In the Philippines, Facebook has partnered with third-party fact-checking organizations to fight the spread of disinformation. However, the fact-checking is limited to public posts, and does not extend to opinion and speech from politicians. Facebook explains that politicians are not eligible for fact-checking because of the company’s “fundamental belief in free expression.” The company claims that limiting political speech would leave people less informed and the officials less accountable. But, again, what if the elected officials themselves are the ones peddling disinformation? While Facebook may be taking steps to moderate content, it could surely do more to curb the proliferation of trolls. One simple way to do this would be the requirement of legitimate identification before allowing users to sign up. This would greatly quell the flood of fake accounts on the platform and perhaps affect the spread of disinformation.

There are some who espouse using white trolling methods to fight fire with fire. As trolls themselves, these cyber vigilantes would create scores of accounts to counter the narrative of black trolls through “proper” logic and reasoning. But this is a short-term solution which only feeds into the algorithm; boosting the post or comment and possibly creating more discord.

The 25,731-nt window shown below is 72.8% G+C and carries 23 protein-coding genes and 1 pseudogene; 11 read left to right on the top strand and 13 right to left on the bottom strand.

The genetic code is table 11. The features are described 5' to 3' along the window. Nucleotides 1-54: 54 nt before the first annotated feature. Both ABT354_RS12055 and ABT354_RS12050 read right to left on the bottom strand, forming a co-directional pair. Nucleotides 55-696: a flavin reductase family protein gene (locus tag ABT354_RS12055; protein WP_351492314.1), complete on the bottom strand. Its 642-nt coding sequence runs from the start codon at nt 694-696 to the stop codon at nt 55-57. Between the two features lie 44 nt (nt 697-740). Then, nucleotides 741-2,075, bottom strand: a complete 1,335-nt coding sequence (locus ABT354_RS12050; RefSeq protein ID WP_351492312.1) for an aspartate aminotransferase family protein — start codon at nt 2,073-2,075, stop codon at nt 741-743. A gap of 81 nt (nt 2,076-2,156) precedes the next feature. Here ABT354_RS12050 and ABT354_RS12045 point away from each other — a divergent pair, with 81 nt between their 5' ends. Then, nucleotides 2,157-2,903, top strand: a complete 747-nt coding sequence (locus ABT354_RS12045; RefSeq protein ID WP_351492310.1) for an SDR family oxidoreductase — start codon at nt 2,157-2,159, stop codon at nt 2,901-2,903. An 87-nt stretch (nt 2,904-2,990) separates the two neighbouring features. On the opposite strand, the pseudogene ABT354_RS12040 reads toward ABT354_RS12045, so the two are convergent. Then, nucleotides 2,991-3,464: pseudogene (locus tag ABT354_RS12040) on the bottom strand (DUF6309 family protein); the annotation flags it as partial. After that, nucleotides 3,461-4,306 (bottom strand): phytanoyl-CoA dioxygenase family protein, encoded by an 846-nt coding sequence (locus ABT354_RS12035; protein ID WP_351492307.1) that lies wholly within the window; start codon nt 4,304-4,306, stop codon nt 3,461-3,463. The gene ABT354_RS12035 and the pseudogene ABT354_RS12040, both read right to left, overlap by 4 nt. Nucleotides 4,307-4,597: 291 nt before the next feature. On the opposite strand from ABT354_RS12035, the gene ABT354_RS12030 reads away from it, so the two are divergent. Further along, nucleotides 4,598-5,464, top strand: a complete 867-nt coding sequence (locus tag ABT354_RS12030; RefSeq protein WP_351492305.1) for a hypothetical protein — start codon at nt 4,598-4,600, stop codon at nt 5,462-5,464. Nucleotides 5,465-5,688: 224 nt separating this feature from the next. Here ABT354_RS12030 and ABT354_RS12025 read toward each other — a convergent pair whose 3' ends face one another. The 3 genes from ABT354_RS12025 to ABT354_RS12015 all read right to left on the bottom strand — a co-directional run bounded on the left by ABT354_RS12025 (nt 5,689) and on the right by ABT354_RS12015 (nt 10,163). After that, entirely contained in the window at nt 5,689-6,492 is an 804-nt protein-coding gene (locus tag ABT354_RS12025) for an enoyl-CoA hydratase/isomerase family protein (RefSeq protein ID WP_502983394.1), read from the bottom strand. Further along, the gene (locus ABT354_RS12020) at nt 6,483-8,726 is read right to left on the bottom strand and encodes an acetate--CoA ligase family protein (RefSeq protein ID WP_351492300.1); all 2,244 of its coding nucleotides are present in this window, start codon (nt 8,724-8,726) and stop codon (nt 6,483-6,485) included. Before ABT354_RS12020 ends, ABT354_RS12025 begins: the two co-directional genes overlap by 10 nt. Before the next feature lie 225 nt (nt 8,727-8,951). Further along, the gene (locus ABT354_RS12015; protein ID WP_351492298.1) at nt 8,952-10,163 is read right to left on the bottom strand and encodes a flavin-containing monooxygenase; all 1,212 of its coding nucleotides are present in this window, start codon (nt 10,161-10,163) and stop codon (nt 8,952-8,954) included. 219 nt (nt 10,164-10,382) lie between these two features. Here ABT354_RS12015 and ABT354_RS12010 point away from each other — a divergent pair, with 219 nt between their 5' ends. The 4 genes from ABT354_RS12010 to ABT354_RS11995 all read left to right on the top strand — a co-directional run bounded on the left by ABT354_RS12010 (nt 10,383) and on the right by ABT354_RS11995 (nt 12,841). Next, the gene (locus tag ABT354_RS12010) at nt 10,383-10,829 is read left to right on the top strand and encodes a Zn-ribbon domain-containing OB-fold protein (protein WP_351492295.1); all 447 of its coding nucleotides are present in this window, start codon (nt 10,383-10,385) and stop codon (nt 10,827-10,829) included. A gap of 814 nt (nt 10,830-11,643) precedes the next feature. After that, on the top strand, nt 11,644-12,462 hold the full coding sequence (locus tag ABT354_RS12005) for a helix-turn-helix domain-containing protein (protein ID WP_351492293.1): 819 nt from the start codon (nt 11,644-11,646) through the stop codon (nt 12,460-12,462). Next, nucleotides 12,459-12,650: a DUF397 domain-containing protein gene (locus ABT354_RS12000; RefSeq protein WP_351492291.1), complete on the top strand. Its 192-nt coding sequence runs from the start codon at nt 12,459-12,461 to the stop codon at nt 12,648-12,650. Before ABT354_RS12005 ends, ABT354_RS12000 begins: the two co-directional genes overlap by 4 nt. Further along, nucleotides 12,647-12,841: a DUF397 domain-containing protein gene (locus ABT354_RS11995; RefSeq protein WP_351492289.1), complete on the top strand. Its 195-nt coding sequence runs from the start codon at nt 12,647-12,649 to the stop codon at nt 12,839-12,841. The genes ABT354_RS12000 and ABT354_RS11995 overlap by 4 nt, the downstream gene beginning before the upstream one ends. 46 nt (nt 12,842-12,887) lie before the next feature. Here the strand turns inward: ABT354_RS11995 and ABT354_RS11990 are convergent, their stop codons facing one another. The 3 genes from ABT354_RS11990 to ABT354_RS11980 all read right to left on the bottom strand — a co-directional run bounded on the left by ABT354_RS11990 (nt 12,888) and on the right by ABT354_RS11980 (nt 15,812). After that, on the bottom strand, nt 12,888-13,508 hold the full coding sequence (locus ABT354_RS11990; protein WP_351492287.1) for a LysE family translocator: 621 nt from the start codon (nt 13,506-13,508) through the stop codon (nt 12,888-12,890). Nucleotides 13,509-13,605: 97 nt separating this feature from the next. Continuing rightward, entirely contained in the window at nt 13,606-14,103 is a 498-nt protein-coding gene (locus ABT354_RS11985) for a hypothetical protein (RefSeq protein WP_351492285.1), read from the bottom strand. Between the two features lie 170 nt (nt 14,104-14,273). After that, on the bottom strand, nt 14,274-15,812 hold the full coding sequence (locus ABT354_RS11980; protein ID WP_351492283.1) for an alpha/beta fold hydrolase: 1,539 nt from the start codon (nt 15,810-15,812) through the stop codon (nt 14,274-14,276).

Despite the hand of government in the spread of troll farms, there is no denying that state regulation should come into play. For instance, the Philippines does not have any laws which criminalizes fake news. Germany’s Network Enforcement Act, while criticized by the Human Rights Watch as “overbroad censorship,” is a possible starting point for the Philippines.

Francis Fukuyama proposes the use of middleware to deconsolidate power from the hands of Facebook and its like. Again, Congress can provide a push for middleware companies by passing laws which mandate the use of middleware in social media. Platform users would be effectively holding the reins of what they see when they scroll down.